“Sticks and stones may break my bones, but names will never hurt me.” We know that this adage is not true. Bullying is a widespread problem in school and in communities. Physical aggression, threats, teasing, and harassment are unacceptable anti-social behavior. We hear more and more in the news about bullying and it’s effects on the person being bullied. Some children end up taking their own lives because they are bullied or teased. Researchers advocate intervention as early as preschool.
Most bullying behavior develops in response to multiple factors in the environment at home, school and within the peer group. There is no one cause of bullying.
Contributing factors may include:
Family factors: The frequency and severity of bullying is related to the amount of adult supervision that children receive—bullying behavior is reinforced when it has no or inconsistent consequences. Children who observe parents and siblings exhibiting bullying behavior, or who are themselves victims, are more likely to develop bullying behaviors. When children receive negative messages or physical punishment at home, they tend to develop negative self concepts and expectations. Attack or be attacked. Bullying others gives them a sense of power and importance.
School factors: School personnel often ignore bullying, reinforcing the child’s behavior. Bullying thrives in an environment where children are more likely to receive negative feedback and negative attention than in a positive school climate that fosters respect and sets high standards for interpersonal behavior.
Peer group factors: Children may interact in a school or neighborhood peer group that advocates, supports, or promotes bullying behavior. Some children may bully peers in an effort to “fit in,” even though they may be uncomfortable with the behavior.
What can childcare providers do?
Early Intervention: Group and building-wide social skills training is highly recommended, as well as counseling and systematic aggression interventions for students exhibiting bullying and victim behaviors. School psychologists or other mental health personnel who are well-trained in providing training assistance and/or in selecting and evaluating prevention programs may be needed.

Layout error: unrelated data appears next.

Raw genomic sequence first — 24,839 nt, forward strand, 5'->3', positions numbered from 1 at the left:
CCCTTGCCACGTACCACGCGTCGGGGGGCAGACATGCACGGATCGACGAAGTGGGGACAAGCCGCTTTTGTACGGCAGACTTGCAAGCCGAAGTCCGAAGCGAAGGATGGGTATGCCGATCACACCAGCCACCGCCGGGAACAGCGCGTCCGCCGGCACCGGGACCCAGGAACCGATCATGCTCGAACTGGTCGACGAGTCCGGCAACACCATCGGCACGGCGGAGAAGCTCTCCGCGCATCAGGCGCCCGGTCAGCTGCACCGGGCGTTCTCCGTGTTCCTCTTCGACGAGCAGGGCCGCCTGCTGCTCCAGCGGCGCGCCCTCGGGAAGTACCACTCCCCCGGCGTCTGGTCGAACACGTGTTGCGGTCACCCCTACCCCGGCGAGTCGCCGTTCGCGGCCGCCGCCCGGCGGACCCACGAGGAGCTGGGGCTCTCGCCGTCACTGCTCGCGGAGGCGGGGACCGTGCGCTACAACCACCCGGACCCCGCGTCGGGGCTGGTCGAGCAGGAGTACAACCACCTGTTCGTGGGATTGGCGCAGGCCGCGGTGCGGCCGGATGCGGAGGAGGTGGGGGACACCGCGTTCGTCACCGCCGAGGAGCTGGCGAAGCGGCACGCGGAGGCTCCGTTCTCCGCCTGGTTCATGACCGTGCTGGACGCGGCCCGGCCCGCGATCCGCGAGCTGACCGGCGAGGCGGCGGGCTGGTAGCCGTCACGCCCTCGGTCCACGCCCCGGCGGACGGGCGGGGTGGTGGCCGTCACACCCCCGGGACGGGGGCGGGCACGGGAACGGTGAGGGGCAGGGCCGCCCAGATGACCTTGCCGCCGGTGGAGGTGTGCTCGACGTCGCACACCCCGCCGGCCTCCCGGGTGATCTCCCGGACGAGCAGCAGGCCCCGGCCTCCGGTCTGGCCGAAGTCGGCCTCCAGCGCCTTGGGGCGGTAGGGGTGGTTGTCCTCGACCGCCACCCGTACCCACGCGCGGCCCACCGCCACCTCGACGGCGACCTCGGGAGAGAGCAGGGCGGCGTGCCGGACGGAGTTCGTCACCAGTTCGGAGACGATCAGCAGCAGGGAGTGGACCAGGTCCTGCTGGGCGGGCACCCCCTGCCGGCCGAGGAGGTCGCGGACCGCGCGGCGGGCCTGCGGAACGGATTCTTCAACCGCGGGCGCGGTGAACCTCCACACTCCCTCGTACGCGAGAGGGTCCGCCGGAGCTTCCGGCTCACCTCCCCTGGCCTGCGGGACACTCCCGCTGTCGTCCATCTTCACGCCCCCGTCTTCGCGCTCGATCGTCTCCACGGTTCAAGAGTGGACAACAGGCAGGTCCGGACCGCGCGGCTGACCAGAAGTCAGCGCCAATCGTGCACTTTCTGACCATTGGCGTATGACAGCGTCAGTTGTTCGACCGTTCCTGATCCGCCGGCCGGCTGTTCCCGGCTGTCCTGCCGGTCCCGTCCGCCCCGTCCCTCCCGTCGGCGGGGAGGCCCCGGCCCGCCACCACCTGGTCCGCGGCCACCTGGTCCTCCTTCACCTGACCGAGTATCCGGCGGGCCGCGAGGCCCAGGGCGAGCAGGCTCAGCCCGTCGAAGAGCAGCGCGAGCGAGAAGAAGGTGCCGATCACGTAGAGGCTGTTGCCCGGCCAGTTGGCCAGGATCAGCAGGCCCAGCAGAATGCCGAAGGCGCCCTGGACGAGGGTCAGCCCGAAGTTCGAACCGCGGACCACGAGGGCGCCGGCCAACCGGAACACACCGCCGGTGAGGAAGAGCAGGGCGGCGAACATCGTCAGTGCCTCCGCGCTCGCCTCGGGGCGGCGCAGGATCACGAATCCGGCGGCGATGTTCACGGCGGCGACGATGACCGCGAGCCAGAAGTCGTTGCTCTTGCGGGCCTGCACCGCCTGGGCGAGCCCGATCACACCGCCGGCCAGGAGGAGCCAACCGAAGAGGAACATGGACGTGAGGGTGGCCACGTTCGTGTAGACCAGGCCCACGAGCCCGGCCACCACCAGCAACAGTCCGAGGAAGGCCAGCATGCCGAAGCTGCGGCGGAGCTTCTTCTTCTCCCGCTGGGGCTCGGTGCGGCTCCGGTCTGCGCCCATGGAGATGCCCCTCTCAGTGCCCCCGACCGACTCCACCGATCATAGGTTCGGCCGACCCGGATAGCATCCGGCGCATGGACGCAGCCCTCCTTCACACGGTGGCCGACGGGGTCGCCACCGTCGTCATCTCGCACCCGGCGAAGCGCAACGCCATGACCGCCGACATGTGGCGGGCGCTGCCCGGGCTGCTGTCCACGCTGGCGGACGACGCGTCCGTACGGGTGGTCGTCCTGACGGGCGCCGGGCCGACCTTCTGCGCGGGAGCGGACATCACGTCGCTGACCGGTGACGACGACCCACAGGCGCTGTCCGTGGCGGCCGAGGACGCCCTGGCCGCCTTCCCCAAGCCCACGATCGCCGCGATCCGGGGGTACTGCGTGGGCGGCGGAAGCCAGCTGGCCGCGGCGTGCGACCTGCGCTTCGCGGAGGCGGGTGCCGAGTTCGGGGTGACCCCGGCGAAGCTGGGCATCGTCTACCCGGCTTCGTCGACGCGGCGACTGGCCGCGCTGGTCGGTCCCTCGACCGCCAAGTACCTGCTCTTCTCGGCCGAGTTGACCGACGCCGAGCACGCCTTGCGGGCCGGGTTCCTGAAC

Teacher training: Training can help teachers identify and respond to potentially damaging victimization as well as to implement positive feedback and modeling to address appropriate social interactions. Support services personnel working with administrators can help design effective teacher training modules.
Attitude change: Researchers maintain that society must cease defending bullying behavior as part of growing up. Bullying can be stopped! Childcare personnel should never ignore bullying behaviors.
Positive school environment: Childcare facilities with easily understood rules of conduct, smaller class sizes and fair discipline practices report less violence. A positive school climate will reduce bullying and victimization.
Read the complete article: Bullying: Facts for Schools and Parents; by Andrea Cohn & Andrea Canter, Ph.D., NCSP, National Association of School Psychologists
Unless a child tells you they are being bullied, or you notice bruises or other injuries, it can be difficult to know that they are being bullied. Most kids have been teased by a sibling or a friend at some point. It is not usually harmful when done in a playful, friendly, and mutual way, and both kids find it funny. When teasing becomes hurtful, unkind, and constant, it crosses the line into bullying and needs to be stopped. Here are some signs to look for and strategies to help the bullied child to
deal with the situation.
Suspect bullying if:
If you suspect bullying, but the child is reluctant to confide in you, find opportunities to bring up the issue in a more roundabout way. As a conversation starter, ask, "What do you think of this?" or "What do you think that person should have done?" This might lead to questions like: "Have you ever seen this happen?" or "Have you ever experienced this?" You might want to talk about any experiences you or another family member had at that age. Let the child know that if he/ she is being bullied or sees someone else being bullied that it's important to talk to someone about it, whether it's you, another adult (a teacher, school counselor, or family friend), or a sibling. Here are some strategies to discuss with kids that can help improve the situation and make them feel better. Encourage them to:
Visit Kids Health to read the whole article.
Preschool social skills depend on three abilities:
Use a "talking stick" to help children practice the art of listening
and communicating. Explain to the children that in many Native American tribes, people used a "talking stick" to make sure that each person had a turn to share his or her ideas and opinions with the rest of the group. The person holding the stick had the right to speak. Everyone else was expected to listen with respect. When a person finished talking, he or she passed the stick t